Our extensive range of services associated with development control work and research, includes the following:

  • Community Archaeology & Research – We have championed a wide range of community-based archaeological projects over 15 years in the north-east region and abroad. Our team specialises in producing Historic Village Atlases and work closely with local history & archaeology groups to write bids for and carry out multi-disciplinary projects. In-depth research on a specific aspect of cultural heritage may be undertaken at the request of Historic England, Local Authorities, National Parks or AONBs. Work may also be undertaken in association with academic institutions such as university archaeological departments. Further information >
  • Desk-Based Assessment (DBA) – We prepare archaeological assessments on behalf of developers as part of the planning process to determine the likelihood that any remains of archaeological significance exist within a given area, or to assess the significance of remains already known to be there. Our DBAs incorporate an audit of historical landscape components and present a synthesis of the overall chronology of the defined area. We identify cultural heritage constraints within the proposed development area and make recommendations regarding the work required to mitigate the scheme’s impact. Further information >
  • Archaeological Evaluation – An archaeological evaluation consists of either trial trenching, topographic or geophysical survey, conducted to inform a proposal for development. Previous documentary work, such as a desk top assessment, provides contextual information regarding the archaeological and historical development of the area. The trenching is devised to determine the precise impact of the proposed scheme on known cultural heritage. Further information >
  • Watching Brief – An archaeological watching brief is usually required if ground disturbance is to take place in an area previously highlighted as an area of potential archaeological significance by a desk based assessment. A watching brief is the monitoring of groundworks as part of a mitigation exercise to record any features or finds of cultural heritage significance that may be revealed with limited disruption. Further information >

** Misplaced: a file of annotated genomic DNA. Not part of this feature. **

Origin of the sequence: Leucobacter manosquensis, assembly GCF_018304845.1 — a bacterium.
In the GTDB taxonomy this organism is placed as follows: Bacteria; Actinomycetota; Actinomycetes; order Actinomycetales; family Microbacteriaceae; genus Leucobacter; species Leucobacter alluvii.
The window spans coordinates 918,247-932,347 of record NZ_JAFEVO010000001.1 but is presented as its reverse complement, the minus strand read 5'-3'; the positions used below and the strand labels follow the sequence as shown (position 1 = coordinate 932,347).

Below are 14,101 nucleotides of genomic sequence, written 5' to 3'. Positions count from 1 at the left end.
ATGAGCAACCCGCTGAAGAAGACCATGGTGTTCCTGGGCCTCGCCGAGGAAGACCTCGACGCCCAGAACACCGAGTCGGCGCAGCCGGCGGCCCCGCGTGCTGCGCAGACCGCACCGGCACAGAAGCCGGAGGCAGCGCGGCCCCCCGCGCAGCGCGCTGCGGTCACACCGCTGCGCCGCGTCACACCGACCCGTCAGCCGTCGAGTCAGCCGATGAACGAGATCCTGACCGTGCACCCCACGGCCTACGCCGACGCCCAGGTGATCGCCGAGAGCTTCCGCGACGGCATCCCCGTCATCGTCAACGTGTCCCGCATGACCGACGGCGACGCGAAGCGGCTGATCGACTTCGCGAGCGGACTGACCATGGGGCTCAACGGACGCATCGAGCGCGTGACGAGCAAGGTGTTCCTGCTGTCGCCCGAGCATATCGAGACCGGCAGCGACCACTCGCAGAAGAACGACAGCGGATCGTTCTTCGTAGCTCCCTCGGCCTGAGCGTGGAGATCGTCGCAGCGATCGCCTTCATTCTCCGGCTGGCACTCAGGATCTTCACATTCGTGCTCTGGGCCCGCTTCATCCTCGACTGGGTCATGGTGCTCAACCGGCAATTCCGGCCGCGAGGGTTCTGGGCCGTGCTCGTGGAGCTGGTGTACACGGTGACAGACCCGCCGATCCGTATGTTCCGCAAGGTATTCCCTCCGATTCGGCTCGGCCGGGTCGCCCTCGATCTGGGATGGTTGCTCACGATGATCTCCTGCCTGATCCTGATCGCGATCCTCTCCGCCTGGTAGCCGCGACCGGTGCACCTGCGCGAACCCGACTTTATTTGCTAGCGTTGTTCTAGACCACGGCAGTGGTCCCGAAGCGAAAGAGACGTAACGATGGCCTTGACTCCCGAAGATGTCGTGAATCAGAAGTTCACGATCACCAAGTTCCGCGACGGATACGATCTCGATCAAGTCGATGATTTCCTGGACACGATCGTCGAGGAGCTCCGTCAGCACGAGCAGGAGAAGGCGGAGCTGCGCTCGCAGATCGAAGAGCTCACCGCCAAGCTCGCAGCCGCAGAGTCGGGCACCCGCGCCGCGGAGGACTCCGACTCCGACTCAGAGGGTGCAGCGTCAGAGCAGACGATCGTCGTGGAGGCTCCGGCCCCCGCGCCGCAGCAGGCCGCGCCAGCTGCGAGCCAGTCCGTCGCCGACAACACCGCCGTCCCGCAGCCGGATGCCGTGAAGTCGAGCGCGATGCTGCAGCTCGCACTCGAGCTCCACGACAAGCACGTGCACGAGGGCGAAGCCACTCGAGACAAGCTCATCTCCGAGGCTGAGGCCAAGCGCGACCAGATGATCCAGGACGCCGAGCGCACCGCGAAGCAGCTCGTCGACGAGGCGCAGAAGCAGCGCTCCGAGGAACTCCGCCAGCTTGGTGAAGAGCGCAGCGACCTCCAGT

• Historic Building Recording – A building recording may need to be undertaken if a building, considered of archaeological or historical importance is to be demolished or altered. This may for example, include a photographic record or elevation drawings along with detailed descriptions of the building’s fabric and chronological phasing. Further information >
  • Geophysical Survey – Geophysics is used to create maps of subsurface archaeological features, most commonly through the use of magnetometers, electrical resistance meters and ground-penetrating radar. Geophysical instruments can detect buried features, such as walls and ditches, when their electrical or magnetic properties contrast measurably with their surroundings. Survey results can be used to guide excavation and to give archaeologists insight into the patterning of non-excavated parts of the site. Further information >
  • Design & Illustration – We provide professional illustration work for all our projects and in association with independent authors writing within the heritage sector. Whether it’s digitizing technical plans of archaeological remains or historic buildings for a report, or for illustrating interpretive maps and artistic reconstructions for publication – in books, journals, panels, designing websites and other interactive media, we can illustrate it! Further information >
  • The Planning Process – Advice on how to deal with archaeological constraints and planning conditions by assessing, evaluating and mitigating archaeological and wider cultural heritage issues involved in a development project. We work closely with Local Authority Planning Departments and clients in order to provide the best solution to cultural heritage planning issues. Further information >